**Projects/Applications
Using MAPM :**

(If you have a project or application which uses MAPM and would like to have a link here to your S/W or Web page, please feel free to let me know.)

**By Michael Ring**

This software will allow the user to curve fit any number of x,y data samples to an Nth order polynomial. Currently, the software will support order 'N' from 1-48. Higher values of polynomial order (> 48) can easily be obtained by simple modifications to the source. This curve fitting software assumes you already have the MAPM library available. (See below to download the MAPM library).

Lua is a powerful, light-weight programming language designed for extending applications. Lua is also frequently used as a general purpose, stand-alone language. Lua combines simple procedural syntax (similar to Pascal) with powerful data description constructs based on associative arrays and extensible sematics. Lua is dynamically typed, interpretted from bytecodes, and has automatic memory management with garbage collection, making it ideal for configuration, scripting, and rapid prototyping.

CHICKEN - A practical and portable Scheme system. CHICKEN is a compiler for the Scheme programming language. CHICKEN produces portable, efficient C, supports almost all of the current Scheme language standard, R5RS and includes many enhancements and extensions. CHICKEN runs on MacOS X, Windows, and many Unix flavours.

**By Lenimar N.
Andrade (lenimar@mat.ufpb.br)**

My application is called "Computational Linear Algebra -- Version 3.0" (*). I hope it will be concluded and uploaded to ftp.simtel.net by December 2000. I'm testing it and rewriting some functions presently. It is an ambitious project, I've been thinking about it for years. Given an n x n complex matrix, the CLA provides important information about it: determinant, inverse, characteristic and minimal polynomials, eigenvalues, eigenvectors, Jordan canonical form. (If the reader studies Mathematics, I say simply: "The CLA program calculates the Jordan canonical form of a n x n complex matrix" and this is all! It's a difficult calculation. As far as I know the all-mighty Mathematica cannot calculate Jordan's form of a simple 7 x 7 matrix, for example. It calculates it only for small matrices. The Jordan form is a very important theme from Linear Algebra and its applications.) It is being tested by using GCC and by Borland's C. Arbitrary precision is important to calculate with security all of the complex roots of a polynomial equation of high degree. Handling big integer numbers is very important also. ============================================================= A little example: Let M be the complex matrix: 20+9i 7+21i -12-35i 7-2i -19 -15+7i -20-22i 32-27i 10-29i -17+19i -29-13i -31+38i 30+10i 15-6i 24+i -10-33i -37-i -29+26i 35+33i -36+28i -34+25i 1-6i 33+26i 34-i -21-5i -13-24i -3-29i 33+19i -20-27i 35+17i -8+23i -2-8i -7-31i -10-13i -23+11i -18+18i -16-28i -9+32i -11+20i 7+11i 20-22i 13-2i 32-8i 34+35i -18-9i 7-17i 21-11i -29-30i -21+36i Using CLA (that uses the MAPM library) one can easily calculate its determinant. It's equal to -347964138525 + 420266812927i Please note the huge integers above! (*) an out of date version (9 years ago) is available at ftp://ftp.simtel.net/pub/simtelnet/msdos/math/cla20.zip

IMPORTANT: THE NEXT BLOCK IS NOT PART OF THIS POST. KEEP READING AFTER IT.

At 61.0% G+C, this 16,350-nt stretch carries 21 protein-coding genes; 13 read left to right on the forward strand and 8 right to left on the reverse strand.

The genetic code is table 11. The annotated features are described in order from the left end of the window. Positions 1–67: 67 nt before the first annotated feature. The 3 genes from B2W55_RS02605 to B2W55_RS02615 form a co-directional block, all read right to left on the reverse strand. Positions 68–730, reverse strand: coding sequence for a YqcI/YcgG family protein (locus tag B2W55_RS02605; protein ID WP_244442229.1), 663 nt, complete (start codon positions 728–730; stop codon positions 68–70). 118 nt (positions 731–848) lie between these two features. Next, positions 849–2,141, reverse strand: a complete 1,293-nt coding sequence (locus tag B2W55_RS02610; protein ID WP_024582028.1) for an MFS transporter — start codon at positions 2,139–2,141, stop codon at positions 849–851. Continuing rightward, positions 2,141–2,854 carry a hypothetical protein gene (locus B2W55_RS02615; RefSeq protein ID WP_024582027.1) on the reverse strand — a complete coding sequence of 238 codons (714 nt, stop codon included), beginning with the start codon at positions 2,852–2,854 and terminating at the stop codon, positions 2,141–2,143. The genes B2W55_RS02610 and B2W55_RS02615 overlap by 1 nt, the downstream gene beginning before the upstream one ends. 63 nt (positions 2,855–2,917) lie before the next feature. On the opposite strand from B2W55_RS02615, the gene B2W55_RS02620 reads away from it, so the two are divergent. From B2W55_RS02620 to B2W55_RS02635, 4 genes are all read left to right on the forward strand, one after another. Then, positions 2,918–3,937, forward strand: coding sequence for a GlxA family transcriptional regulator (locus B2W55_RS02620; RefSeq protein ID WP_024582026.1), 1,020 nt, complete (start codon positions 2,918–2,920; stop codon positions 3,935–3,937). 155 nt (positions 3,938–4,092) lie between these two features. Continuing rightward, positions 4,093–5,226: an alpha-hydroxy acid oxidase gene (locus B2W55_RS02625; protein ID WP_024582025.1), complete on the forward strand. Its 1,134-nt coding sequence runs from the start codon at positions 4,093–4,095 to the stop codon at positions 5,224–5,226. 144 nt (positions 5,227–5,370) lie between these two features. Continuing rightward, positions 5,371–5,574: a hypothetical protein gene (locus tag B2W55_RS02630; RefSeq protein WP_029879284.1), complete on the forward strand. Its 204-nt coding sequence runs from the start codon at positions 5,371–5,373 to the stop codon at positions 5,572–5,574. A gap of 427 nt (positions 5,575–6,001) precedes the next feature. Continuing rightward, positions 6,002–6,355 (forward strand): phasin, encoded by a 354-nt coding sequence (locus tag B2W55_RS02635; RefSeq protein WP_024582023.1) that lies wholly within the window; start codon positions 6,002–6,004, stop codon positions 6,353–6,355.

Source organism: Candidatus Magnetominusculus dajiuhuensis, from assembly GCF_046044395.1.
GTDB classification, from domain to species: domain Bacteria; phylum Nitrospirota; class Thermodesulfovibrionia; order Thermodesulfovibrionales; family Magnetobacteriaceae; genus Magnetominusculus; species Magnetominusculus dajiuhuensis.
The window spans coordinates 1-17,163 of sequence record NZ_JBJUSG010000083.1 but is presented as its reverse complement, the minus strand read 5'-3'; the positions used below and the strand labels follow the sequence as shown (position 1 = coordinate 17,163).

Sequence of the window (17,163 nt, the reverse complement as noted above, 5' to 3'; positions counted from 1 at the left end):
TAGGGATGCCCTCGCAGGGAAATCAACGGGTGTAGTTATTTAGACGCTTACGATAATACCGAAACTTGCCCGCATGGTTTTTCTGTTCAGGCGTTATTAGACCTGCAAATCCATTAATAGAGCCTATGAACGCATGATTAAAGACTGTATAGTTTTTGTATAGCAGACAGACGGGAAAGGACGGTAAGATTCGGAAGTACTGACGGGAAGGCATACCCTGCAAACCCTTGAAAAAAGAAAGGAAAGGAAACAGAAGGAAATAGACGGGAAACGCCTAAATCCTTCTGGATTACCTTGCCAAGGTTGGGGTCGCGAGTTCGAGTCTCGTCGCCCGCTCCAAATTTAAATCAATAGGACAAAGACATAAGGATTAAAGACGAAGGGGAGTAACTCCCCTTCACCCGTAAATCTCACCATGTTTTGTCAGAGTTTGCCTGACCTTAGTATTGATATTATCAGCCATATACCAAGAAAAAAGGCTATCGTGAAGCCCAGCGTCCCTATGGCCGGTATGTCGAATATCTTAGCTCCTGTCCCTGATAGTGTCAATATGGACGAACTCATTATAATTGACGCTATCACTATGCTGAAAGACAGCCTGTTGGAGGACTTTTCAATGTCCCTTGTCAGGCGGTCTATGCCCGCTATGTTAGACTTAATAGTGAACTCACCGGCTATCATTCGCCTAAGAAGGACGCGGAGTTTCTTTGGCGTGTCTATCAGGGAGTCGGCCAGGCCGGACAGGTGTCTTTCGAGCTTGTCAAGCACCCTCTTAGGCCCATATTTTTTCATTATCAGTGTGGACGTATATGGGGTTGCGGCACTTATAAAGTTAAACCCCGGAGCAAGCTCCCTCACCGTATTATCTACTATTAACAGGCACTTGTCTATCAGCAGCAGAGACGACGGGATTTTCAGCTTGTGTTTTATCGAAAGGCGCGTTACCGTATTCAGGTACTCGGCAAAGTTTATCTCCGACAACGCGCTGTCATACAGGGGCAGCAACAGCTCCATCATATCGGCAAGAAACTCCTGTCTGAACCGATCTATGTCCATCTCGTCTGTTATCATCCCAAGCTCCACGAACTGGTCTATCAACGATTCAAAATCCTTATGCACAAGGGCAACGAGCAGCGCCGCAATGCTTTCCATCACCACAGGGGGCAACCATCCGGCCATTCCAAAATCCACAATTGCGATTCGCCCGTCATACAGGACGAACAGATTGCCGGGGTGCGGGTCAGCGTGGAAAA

**By
David Morrison (david.morrison@uts.edu.au**

**By Michael
Bedward (mbedward@ozemail.com.au)**